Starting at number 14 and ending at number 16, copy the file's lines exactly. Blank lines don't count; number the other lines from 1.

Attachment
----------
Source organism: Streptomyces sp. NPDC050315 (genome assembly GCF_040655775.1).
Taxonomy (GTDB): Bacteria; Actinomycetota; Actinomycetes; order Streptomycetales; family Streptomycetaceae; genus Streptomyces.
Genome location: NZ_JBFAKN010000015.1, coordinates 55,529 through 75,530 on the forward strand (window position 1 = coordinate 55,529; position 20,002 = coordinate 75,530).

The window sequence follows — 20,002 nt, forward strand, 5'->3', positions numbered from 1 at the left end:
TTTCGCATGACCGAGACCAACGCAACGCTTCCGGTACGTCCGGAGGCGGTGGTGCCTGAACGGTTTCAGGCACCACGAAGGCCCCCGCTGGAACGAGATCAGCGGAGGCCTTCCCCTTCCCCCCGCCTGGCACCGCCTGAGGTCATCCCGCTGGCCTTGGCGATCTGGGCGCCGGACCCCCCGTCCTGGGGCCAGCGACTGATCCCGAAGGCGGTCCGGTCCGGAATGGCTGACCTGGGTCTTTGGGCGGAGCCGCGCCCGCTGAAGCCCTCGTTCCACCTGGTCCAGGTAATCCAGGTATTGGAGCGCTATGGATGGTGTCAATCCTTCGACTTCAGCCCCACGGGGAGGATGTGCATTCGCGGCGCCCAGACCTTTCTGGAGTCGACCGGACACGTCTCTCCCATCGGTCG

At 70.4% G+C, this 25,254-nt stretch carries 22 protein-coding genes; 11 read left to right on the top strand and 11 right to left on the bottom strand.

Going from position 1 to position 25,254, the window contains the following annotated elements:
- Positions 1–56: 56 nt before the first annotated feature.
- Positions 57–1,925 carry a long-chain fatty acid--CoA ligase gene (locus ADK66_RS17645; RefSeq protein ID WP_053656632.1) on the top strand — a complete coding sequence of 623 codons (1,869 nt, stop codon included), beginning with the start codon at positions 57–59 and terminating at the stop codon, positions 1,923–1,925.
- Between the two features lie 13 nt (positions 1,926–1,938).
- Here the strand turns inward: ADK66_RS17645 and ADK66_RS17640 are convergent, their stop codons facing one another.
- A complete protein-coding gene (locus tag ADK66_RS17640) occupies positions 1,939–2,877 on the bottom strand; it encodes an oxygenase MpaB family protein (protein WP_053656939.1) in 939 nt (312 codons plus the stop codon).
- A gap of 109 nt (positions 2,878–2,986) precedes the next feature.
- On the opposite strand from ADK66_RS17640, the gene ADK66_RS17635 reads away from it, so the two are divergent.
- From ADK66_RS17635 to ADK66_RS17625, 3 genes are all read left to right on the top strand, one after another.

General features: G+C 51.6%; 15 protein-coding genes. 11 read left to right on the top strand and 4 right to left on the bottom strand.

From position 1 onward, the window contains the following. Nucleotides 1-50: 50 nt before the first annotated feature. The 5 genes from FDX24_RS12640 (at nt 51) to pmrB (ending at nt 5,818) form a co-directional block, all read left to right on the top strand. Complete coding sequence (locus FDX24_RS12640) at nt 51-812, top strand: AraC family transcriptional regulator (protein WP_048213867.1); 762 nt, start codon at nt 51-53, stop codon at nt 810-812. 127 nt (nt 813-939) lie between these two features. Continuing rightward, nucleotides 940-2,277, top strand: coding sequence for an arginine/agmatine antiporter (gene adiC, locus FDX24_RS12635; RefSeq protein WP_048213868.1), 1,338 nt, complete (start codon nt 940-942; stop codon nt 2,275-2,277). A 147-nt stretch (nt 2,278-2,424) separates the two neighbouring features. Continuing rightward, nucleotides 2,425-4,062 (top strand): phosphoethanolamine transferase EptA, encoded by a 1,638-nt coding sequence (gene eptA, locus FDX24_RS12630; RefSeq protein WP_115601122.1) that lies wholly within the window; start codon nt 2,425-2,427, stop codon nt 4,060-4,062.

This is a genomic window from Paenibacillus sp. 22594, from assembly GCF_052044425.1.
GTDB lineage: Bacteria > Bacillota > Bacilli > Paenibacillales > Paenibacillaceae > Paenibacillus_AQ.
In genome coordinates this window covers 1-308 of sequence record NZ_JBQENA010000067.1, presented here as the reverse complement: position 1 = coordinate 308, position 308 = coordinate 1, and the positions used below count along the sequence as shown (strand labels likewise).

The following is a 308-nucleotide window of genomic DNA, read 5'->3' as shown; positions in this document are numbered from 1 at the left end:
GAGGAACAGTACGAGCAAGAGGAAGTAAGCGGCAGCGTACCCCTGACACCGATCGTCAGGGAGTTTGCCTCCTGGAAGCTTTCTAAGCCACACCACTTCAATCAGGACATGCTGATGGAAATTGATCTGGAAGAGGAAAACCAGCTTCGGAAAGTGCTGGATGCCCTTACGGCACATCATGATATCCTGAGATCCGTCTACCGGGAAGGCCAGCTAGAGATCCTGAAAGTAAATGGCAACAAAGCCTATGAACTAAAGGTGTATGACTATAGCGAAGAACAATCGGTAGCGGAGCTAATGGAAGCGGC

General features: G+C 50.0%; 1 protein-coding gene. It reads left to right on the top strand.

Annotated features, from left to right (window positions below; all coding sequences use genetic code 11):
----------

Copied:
- On the opposite strand from ADK66_RS17640, the gene ADK66_RS17635 reads away from it, so the two are divergent.
- From ADK66_RS17635 to ADK66_RS17625, 3 genes are all read left to right on the top strand, one after another.

General features: G+C 51.6%; 15 protein-coding genes. 11 read left to right on the top strand and 4 right to left on the bottom strand.